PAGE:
Wednesday, January 27, 2010

Humour Is Always Native

This interview was recorded in 2003 by the VOICE Monthly, Islamabad

A tête-à-tête with writer, dramatist and producer Jehanzeb Aziz,
By The Voice Team

HUMOUR is serious business. Ask the failed slapsticks! In the realm of Urdu literature, very few people have ventured the genre and fewer still earned a reputation worth the salt. Jehanzeb Aziz, our personality of the month, entered the arena through his book Aik Dafa Ka Zikr Hai. According to Jehanzeb, the book was not exactly a conscious effort. Apart from the book, he is keen to do a lot many things. The Voice interviewed the PAF officer turned writer, advertising and PR practitioner , who heads the media department of the National Registration and Data Base Authority (NADRA). He has also served in the Inter Services Public Relations Air Wing.

Jehanzeb has not limited his craft to humour, trebling as a dramatist and producer to boot. He claims to have been infected with the bug of writing from his childhood. His joy and happiness knew no bounds when his first essay Makhan Lagana Aik Fun Hai (Buttering Is An Art) was published in the Urdu journal 'Hakayat'. As a person, he is forthright and amiable.

Excerpts from the interview:

Q: What were your feelings on reading your script for the first time?A: Beyond explanation. I always enjoy reading whatever I have written and it gives a strange kind to happiness to me.

Q: You have had a distinguished career in Pakistan Air Force. How did you manage to spare time for literary activities?A: Life at PAF was so hectic and exciting that today when I recall, I am unable to understand how I managed to do it all. Writing is a full time job and it is only possible to write when you are able to develop a train of thought. Otherwise, you cannot even imagine writing anything. In my opinion, if you want to write one page, you have to read a hundred, otherwise, you cannot produce anything worthwhile. As far as I am concerned, I lay no claim to having produced any special work. I’m indebted to Syed Zamir Jaffery, who advised me to test myself in writing. This is how I came to be.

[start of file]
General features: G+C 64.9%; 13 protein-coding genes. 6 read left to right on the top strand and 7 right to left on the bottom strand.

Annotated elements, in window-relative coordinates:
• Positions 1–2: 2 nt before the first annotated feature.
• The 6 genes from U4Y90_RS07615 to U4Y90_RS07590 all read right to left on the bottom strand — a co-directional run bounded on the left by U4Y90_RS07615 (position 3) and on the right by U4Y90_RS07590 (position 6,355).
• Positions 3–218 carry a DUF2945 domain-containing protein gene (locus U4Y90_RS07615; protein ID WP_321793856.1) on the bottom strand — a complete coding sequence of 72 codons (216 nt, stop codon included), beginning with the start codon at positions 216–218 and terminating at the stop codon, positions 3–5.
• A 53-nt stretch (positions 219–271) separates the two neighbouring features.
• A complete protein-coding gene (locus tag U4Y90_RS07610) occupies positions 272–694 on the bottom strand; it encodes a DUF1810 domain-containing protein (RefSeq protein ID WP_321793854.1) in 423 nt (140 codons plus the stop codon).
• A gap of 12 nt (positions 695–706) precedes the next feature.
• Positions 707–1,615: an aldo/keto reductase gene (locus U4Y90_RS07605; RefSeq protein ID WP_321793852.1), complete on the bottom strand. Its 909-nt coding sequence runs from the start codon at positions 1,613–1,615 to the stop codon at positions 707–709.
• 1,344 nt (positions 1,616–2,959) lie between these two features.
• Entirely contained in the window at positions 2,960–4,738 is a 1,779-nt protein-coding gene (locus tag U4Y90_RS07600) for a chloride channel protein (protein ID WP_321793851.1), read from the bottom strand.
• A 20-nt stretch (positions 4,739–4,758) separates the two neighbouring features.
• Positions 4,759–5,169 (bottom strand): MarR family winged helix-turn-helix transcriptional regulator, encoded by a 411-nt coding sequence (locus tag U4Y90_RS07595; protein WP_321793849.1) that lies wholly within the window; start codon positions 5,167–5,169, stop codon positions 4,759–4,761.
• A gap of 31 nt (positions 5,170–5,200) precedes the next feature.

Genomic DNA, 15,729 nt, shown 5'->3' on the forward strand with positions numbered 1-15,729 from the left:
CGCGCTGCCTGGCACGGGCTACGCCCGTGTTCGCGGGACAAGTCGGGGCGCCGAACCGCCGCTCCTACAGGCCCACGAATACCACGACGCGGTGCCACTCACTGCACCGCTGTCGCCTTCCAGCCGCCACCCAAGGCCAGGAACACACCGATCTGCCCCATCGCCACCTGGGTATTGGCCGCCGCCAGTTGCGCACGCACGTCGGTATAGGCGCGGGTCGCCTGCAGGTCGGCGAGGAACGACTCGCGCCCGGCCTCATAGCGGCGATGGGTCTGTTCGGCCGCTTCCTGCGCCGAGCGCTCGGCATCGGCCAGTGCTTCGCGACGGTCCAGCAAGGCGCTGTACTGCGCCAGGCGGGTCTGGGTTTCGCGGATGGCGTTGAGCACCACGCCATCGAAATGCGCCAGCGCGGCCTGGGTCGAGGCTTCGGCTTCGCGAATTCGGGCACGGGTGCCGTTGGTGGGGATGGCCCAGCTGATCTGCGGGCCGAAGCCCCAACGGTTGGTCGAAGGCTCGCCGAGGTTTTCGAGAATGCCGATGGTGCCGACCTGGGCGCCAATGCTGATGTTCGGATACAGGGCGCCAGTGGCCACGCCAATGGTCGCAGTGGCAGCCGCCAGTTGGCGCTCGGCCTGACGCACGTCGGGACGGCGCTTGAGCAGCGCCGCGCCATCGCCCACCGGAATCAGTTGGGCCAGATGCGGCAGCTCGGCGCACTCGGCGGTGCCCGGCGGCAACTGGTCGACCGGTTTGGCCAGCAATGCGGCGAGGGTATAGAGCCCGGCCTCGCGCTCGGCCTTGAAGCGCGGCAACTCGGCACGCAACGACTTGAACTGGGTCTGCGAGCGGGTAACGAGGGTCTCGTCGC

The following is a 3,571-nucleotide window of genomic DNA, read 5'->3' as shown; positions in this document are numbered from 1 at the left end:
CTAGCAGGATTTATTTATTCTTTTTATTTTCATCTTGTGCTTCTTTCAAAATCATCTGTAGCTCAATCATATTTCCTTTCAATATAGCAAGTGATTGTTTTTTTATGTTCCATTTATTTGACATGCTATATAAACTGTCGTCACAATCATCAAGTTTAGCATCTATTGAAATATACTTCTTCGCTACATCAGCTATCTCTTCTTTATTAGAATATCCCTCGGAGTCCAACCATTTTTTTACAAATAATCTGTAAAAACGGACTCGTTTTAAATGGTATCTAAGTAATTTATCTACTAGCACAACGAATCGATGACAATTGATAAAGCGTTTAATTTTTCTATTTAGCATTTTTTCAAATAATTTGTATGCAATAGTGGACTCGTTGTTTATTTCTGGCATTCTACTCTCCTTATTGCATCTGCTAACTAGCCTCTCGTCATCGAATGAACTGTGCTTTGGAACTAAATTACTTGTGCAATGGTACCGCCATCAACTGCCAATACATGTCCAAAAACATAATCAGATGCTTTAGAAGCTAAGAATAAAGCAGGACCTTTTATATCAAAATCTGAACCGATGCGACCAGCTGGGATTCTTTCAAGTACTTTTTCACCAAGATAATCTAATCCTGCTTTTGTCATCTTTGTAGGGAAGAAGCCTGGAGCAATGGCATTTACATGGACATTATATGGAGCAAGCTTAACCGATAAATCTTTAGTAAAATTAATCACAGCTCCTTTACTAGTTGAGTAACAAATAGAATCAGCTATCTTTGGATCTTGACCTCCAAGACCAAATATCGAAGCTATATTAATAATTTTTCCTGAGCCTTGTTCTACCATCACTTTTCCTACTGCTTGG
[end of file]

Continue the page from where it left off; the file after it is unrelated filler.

Q: Humour is not any easy form of literature. What inspired you to opt for it instead of relatively easier forms?A: I did not intend to write humour. I just wanted to write in the language which is in vogue and which abounds in humour. My language is not the traditional language of other books, couched in grammar. It is local parlance done without preparation of any kind of notes.

Q: Pundits opine that one loses all fire for writing after penning a book or that craze for writing gets a new impetus. What is your experience?A: My craze is still alive and at peak. My second book is headed for the shelves shortly although I have yet to finalise the title. This book also deals with the lighter side of life, where the reader will be able to enjoy a fresh lease. I believe the majority of Pakistanis are not greatly tuned to reading. I have made a very deliberate effort to keep a lighter vein so that the reader is tempted not to leave it in midway. I have just finished a novel written in potohari language.I am also working on another novel which is based on my experiences especially in armed forces of Pakistan.

Q: Are you inspired by big names in Urdu humour?A: I think a lot of serious poetry and prose on romance has been written in Urdu, but the same is not true of humour. Yet, one aspect about this genre of literature is encouraging: although small quantitatively, Urdu humour competes favourably with international standards qualitatively and the credit for this goes to the big names. Pitras Bukhari, Mushtaq Ahmed Yousafi, Syed Zamir Jaffery, Shafiq-ur-Rehman, Colonel Mohammad Khan, Mohammad Khalid Akhtar are the torch-bearers.